Gregory Chi – Mortgage Guaranty Insurance Corporation (MGIC)
- Written by: Mike Schoch
- Produced by: Grace Chlosta
- Estimated reading time: 4 mins
Before 1957, private mortgage insurance didn’t exist in the United States. Then a Wisconsin real estate attorney, Max H. Karl, noticed an alarming number of his clients were defaulting on their mortgages and a light bulb went off. He secured funding from friends, families and partners, and in 1957, started the Mortgage Guaranty Insurance Corporation (MGIC), the first private mortgage insurance company in the nation.
Since inventing the private mortgage industry, MGIC has remained one of the largest insurers, offering policies in all 50 states. However, the subprime mortgage crisis of 2008 dealt a blow to all parts of the real estate industry, and like many businesses tied to mortgages, MGIC suffered huge losses.
Unlike many insurers, though, MGIC didn’t fold. CIO Gregory Chi says the company knew it had to get more aggressive and start investing in its technology to gain an edge. But, Chi points out, it’s hard to invest when facing a slowly recovering market.
Chi played an instrumental role in helping to orchestrate the recovery. He saved the company millions by removing duplicated and unnecessary technologies and by automating costly processes.
“If we saved three million dollars,” Chi says, “we gave two back to the company and used one to reinvest in technology.”
In his prior roles with MasterCard, MetLife and SunTrust, Chi wasn’t just looking to trim fat and save a few million. He wanted to instill a fresh and more efficient working philosophy in his team, which would let it do better and work more quickly.
Building only what’s necessary
Chi says one of his first steps was to eliminate what he calls “scope-creep,” in which the IT department’s initiatives and software were spread too thin in an attempt to satisfy many people.
“The issues I faced were all the same you see at any company,” Chi said. “People keep piling on more things to do, and that can lead to bad decisions, which can lead to bad technology.”
Chi encouraged his team to focus on just the essentials—what he calls the minimum viable product (MVP). Bells and whistles could be added later.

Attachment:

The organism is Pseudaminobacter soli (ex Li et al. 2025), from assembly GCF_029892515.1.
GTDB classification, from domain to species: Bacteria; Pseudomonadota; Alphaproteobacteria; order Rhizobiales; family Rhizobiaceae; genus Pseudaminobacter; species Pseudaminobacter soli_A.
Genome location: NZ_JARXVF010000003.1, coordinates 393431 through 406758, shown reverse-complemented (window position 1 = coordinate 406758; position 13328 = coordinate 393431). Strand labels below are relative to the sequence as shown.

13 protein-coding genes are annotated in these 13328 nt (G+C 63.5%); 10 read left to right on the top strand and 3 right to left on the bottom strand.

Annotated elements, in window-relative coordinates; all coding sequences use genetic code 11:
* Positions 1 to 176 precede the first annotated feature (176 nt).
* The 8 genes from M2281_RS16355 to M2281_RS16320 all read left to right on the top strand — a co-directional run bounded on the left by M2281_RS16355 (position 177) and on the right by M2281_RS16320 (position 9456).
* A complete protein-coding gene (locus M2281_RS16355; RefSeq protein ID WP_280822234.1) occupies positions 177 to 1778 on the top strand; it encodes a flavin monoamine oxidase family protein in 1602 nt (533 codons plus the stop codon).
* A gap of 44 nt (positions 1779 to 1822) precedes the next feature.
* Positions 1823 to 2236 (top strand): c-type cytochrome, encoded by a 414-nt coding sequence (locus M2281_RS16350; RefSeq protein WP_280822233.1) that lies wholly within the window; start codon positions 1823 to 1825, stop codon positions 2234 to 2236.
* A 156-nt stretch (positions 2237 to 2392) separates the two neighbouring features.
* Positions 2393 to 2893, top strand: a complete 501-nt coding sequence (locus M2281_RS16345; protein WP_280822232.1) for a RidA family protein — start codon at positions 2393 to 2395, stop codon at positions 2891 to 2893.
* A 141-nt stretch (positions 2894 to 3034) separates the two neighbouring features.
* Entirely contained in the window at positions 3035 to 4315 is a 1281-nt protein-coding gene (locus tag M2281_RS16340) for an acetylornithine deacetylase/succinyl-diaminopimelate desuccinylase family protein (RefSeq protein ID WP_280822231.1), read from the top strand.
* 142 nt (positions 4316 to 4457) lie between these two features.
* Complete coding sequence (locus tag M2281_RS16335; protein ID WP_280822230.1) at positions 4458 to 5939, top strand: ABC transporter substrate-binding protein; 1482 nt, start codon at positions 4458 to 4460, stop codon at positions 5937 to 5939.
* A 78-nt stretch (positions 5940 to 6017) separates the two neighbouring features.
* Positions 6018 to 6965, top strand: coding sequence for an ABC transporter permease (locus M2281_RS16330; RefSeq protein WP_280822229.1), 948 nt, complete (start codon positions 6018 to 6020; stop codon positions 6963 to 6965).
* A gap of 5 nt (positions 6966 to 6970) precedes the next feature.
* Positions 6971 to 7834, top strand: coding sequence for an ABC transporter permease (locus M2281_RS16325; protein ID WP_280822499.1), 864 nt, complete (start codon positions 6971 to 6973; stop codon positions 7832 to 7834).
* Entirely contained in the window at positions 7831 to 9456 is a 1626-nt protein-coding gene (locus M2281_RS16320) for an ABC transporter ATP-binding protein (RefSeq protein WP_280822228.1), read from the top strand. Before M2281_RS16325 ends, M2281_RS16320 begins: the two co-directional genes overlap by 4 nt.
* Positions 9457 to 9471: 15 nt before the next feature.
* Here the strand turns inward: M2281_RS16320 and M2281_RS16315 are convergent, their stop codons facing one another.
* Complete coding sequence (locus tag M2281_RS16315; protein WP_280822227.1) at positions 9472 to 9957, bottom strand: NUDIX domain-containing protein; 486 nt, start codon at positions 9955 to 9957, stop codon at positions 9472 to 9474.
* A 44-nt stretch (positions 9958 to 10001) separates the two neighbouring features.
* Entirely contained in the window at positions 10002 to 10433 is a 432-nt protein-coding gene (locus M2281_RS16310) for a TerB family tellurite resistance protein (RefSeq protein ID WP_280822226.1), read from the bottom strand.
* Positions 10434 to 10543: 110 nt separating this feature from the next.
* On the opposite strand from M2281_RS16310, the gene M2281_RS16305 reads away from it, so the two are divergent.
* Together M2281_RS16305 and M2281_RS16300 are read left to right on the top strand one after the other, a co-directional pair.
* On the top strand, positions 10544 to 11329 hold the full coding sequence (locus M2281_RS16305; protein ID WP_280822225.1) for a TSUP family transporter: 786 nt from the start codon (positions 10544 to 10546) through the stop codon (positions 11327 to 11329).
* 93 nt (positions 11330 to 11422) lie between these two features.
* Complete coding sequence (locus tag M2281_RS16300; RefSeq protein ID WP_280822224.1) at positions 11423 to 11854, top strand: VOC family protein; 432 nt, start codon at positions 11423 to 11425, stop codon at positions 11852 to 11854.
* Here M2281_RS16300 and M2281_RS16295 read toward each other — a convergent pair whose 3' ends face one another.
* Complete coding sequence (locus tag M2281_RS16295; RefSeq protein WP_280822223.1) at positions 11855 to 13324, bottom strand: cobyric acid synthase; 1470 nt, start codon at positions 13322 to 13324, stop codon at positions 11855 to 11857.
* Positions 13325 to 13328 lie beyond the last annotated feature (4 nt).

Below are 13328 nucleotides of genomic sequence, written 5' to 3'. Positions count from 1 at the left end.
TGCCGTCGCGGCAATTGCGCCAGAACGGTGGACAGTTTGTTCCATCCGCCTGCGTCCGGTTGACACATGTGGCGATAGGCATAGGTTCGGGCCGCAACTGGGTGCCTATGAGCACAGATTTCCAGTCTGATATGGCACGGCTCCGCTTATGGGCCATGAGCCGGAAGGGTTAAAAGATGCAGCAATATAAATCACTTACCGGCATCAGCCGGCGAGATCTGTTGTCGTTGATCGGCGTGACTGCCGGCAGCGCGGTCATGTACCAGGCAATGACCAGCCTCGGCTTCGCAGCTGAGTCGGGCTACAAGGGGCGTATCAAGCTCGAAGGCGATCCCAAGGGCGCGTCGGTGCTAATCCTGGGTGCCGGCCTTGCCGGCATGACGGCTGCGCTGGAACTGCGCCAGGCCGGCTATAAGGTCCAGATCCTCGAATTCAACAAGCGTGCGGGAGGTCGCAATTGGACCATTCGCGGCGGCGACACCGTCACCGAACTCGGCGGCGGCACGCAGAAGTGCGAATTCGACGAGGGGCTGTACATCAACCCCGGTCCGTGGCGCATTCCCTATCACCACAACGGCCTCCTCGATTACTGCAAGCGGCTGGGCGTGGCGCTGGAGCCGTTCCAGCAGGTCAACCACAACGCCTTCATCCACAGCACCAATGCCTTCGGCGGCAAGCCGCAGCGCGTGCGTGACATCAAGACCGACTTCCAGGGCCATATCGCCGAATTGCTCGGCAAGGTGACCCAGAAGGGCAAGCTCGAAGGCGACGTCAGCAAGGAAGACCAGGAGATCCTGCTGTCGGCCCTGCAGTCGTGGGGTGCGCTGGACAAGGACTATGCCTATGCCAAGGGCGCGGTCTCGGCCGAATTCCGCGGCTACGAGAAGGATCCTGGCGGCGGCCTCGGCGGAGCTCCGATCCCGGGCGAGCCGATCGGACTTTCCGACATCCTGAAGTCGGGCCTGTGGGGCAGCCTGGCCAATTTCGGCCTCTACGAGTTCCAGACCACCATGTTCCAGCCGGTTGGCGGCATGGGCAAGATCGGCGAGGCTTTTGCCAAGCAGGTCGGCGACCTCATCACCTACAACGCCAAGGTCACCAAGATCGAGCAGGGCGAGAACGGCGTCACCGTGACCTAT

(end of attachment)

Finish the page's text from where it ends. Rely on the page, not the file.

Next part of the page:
Results were needed fast, so Chi gave his team just 5 months to develop and convert MGIC over to a new CRM system. He saw this ambitious deadline as a way to pilot the Agile Methodology—the management and organizational principles popular in software development—and to show that his team members could accomplish more without working themselves to the bone.
“Nobody’s typing faster,” he says. “They’re just delivering a smaller, more meaningful product.”
Start humble, finish beyond all expectations
When designing the system, Chi’s team took input from other divisions; however, to avoid scope-creep, Chi says his team had to disregard most of the suggestions, but made notes and found ways to acknowledge them later.
When the deadline came, his team successfully delivered a CRM system that fulfilled all of its fundamental duties. Other divisions were happy to be switched over to it, but noted that the first iteration was missing a lot of features that were present in the old system.
That led to the second iteration of the system with more capabilities.
The third iteration included the finishing touches—it automatically notified staff when loans finished processing, provided 24/7 access to sales and marketing data and let employees send customized thank you letters. Chi says the sales staff loved the final iteration and they weren’t shy about telling him.
“The crowning moment was when the head of sales came and gushed about the product,” Chi says.
The newest version of the CRM not only lets employees make quicker and more accurate decisions, it gives back their time. Sales staff who previously had to drive back to the office or work from home to transcribe notes or enter figures into the database, can now do so while riding the elevator or waiting in line at a store.
The new CRM has also improved several business processes, like the loan origination and integration processes. Chi says that when MGIC previously needed to work with a trading partner to originate a loan, it took an average of nine months and as many as 16. With the new system in place, Chi thinks his team will be able to reduce that timeframe down to five weeks.
Productivity through accountability
Though adopting Agile methodology has led to big improvements, Chi is adamant that Agile isn’t a magic bullet. He describes it as a cultural shift that will encourage employees at all levels to suggest new ideas and make mistakes.
“I want to suffuse accountability to every level of employee,” Chi says. “It’s been liberating for a lot of them and the results have been fantastic.”
With the new CRM in place, Chi’s team is now looking at implementing new tools to help “democratize data” by making it accessible to all divisions of the company. Some of the tools include document recognition software, Office 365 and Hadoop, open source software that makes it easy for non-tech staff to access and manipulate data.
“We’re no longer treating IT like the data princelings and asking them to retrieve things for the other divisions,” Chi says. “It’s all coming back to the simple process of self-service.”
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